[0041] If, at step 502, it is determined that T does not equal zero, execution proceeds to step 506. At step 506, a determination is made whether the carrier change flag is equal to one. If so, execution moves to step 503. If not, execution moves to step 501.

[0042] It can thus be seen from FIG. 5 that the candidate list is updated in response to either expiration of a timer or to a carrier change having occurred. Therefore, as carrier conditions change, the candidate list is updated.

[0043] If the carrier changes vary quickly and there is insufficient time to negotiate with the master unit, such as, for example, when the slave units cannot communicate with the master unit over the HS carrier and must wait for the beacon to arrive (which may take up to several seconds), the units participating on the HS link (both master unit and slave units) can jump in an uncontrolled fashion to another candidate carrier. Of course, this candidate carrier must not be marked as occupied by another HS link. The units need not communicate the identity of the link to which they are jumping to one another so long as they all use the next available carrier on the list. Of course, after the jump, this change should be communicated to the master unit so that the master unit can mark the new frequency as being occupied and communicate the occupied status of the new frequency to all other HS slave units (so they will not jump to the same carrier in an uncontrolled fashion). This communication can be done at a lower rate than that of the HS link.

[0044] Even though several units can select the same carrier without negotiation in accordance with the teachings of the present invention, a problem in the time domain remains because the units do not know from one another when the other units jump. This problem can be addressed by use of reserved recovery slots, which are also known as priority slots, in combination with the HS link, as has been described in the U.S. Provisional Patent Application No. 60/180,095 entitled “Selective-repeat Automatic Retransmission Query (ARQ) protocol and/or ping-pong protocol,” filed Feb. 3, 2000, in the U.S. Provisional Patent Application No. 60/226,965 entitled “Method and apparatus for medium access on a radio channel,” filed Aug. 22, 2000, and in the U.S. patent application Ser. No. 09/710,204 entitled “Method and apparatus for medium access on a radio channel,” filed Nov. 9, 2000, all of which are incorporated by reference.

[0045] The priority slots indicate when a unit gets unconditional access to the carrier. If the carrier performance becomes bad, the units jump to the next candidate carrier but need only to listen to the new carrier at the next priority slot, which reduces timing uncertainty. For example, if the units lose contact with one another because of poor performance of a carrier (e.g., a carrier 1), they would each jump to the next candidate carrier (e.g., a carrier 2) on the candidate list. Then, each of the units transmits on the carrier 2 when its priority slot occurs and listens at priority slots of all other units. This scheme provides a way for timing uncertainty problems to be minimized.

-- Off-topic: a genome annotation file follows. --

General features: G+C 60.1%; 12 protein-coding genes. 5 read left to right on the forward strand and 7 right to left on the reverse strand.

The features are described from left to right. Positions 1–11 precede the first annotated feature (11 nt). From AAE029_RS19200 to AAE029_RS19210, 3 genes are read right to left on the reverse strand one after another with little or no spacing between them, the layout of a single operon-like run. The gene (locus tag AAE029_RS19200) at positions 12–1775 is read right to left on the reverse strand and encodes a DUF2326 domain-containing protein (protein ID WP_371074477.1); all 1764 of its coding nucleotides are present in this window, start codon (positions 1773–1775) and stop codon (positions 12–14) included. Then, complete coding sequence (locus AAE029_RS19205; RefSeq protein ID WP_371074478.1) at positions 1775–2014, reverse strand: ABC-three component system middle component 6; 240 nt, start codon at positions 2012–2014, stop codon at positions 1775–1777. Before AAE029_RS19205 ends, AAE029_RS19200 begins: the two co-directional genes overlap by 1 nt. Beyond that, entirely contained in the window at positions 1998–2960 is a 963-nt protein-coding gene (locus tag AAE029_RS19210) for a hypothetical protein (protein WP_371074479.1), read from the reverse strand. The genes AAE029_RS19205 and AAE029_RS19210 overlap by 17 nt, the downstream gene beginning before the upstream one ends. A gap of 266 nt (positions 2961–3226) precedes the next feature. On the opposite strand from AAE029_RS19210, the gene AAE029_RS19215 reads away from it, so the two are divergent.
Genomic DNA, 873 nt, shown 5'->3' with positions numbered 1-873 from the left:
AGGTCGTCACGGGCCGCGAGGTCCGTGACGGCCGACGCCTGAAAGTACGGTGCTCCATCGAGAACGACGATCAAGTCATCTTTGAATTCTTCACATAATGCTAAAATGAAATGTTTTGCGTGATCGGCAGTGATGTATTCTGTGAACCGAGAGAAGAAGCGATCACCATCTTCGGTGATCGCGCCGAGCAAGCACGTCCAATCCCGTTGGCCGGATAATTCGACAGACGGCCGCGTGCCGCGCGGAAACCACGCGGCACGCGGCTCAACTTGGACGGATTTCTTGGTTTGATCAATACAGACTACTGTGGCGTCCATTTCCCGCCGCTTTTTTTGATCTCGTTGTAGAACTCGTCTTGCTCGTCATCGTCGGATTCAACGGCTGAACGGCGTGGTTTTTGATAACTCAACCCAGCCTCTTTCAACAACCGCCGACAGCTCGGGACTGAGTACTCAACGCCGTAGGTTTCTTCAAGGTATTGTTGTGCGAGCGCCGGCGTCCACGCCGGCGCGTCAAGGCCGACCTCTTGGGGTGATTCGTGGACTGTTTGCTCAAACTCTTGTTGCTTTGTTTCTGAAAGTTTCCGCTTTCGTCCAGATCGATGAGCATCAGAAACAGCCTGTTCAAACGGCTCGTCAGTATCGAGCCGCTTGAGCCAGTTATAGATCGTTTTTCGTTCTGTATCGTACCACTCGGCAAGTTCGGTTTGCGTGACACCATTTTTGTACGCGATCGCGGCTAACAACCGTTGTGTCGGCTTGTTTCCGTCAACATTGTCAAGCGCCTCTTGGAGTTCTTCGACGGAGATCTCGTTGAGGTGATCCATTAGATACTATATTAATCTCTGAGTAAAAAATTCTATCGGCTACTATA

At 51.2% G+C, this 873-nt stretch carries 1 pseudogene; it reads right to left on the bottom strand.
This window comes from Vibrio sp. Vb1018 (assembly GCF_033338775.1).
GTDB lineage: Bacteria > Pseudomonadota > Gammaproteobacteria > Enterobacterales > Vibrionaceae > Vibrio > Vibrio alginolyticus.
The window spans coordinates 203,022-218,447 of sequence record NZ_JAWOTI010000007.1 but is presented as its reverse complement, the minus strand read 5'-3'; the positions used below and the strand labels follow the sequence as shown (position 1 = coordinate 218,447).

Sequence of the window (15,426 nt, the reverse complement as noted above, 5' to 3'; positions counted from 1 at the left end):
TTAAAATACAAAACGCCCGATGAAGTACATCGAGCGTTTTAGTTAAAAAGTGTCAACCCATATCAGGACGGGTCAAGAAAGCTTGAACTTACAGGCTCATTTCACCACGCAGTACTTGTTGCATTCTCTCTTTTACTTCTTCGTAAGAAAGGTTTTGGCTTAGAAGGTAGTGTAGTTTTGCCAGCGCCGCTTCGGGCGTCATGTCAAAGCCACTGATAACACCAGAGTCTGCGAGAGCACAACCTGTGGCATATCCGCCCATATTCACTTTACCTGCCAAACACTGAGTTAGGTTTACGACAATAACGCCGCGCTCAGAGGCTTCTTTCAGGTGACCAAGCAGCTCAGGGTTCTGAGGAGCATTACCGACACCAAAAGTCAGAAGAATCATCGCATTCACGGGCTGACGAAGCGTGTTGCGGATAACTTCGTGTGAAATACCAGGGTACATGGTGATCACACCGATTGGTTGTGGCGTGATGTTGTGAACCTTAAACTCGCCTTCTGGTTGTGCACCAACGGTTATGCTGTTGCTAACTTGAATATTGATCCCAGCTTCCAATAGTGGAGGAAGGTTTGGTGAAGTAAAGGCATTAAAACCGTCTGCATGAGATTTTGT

[0046] In another embodiment, the units jump to a new frequency just after a beacon instant. Priority slots are usually defined just after the beacon instant in order to permit smooth continuous communications on the HS carrier. Following an uncontrolled jump, the master unit is informed of the new carrier at the first occasion at which one or more of the slave units involved in the jump can communicate to the master unit. That is, if the master unit was not involved in the jump, the slave units report the new carrier to the master unit.

[0047] It should be understood that the terms “comprises” and “comprising,” when used in this specification, are taken to specify the presence of stated features, integers, steps, or components, but do not preclude the presence or addition of one or more other features, integers, steps, components or groups thereof

[0048] Although preferred embodiments of the method and system of the present invention have been illustrated in the accompanying FIGURES and described in the foregoing Detailed Description, it will be understood that the invention is not limited to the embodiments disclosed, but is capable of numerous rearrangements, modifications and substitutions without departing from the spirit of the invention as set forth and defined by the following claims.

Referenced by
Citing PatentFiling datePublication dateApplicantTitle
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Classifications
U.S. Classification455/434, 455/67.13
International ClassificationH04W36/06, H04W36/30
Cooperative ClassificationH04W36/30, H04W36/06
European ClassificationH04W36/06, H04W36/30
Legal Events
DateCodeEventDescription
Jan 9, 2002ASAssignment
Owner name: TELEFONAKTIEBOLAGET LM ERICSSON (PUBL), SWEDEN
Free format text: ASSIGNMENT OF ASSIGNORS INTEREST;ASSIGNORS:WILHELMSSON, LEIF;PERSSON, JOAKIM;HAARTSEN, JACOBUS;REEL/FRAME:012468/0923;SIGNING DATES FROM 20011128 TO 20011204